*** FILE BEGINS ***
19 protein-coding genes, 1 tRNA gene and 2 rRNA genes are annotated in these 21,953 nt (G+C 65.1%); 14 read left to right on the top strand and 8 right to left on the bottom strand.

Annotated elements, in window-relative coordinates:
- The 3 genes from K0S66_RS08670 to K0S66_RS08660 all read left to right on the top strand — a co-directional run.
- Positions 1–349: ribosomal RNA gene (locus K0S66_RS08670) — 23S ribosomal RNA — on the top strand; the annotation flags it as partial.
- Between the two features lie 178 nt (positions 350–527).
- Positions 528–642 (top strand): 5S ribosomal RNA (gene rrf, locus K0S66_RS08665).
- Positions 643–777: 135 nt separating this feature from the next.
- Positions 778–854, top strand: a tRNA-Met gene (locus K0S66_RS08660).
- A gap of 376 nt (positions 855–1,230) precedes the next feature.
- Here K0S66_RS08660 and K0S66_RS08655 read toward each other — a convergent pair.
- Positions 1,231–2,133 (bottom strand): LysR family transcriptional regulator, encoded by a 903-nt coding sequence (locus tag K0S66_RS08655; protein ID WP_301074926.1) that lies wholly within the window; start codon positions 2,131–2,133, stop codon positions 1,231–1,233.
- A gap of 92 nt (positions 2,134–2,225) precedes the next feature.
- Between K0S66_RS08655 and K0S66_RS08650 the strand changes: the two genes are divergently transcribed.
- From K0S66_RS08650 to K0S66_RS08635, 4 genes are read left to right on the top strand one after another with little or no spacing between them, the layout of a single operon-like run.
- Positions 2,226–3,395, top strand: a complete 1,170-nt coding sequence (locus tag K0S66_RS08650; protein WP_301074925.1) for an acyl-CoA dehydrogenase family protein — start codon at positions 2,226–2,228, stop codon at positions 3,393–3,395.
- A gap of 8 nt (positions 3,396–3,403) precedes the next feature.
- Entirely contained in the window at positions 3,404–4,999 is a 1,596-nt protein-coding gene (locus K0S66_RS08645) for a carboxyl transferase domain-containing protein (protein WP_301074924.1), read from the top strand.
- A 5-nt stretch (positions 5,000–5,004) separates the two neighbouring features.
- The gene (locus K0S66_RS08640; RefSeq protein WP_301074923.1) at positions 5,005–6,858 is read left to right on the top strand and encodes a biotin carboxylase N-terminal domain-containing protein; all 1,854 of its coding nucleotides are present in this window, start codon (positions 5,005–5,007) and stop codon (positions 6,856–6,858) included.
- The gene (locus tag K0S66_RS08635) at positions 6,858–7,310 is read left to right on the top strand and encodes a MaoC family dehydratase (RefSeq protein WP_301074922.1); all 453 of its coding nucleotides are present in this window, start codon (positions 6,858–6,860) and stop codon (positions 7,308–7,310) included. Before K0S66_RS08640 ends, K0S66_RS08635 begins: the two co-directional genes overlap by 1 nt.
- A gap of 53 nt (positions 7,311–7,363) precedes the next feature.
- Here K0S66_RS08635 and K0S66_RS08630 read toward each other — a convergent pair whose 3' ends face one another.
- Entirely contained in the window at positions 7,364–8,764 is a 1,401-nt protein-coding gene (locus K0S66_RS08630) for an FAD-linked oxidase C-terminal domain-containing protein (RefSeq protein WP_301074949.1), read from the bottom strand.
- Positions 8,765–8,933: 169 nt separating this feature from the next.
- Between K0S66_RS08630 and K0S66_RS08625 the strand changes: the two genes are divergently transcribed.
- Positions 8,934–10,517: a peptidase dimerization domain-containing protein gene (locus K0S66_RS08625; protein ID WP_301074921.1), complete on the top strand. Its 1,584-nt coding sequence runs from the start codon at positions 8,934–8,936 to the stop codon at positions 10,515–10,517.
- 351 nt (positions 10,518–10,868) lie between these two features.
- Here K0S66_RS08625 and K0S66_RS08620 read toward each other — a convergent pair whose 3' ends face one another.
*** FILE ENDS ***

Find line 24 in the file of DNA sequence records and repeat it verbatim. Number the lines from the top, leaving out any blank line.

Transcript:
- Positions 8,765–8,933: 169 nt separating this feature from the next.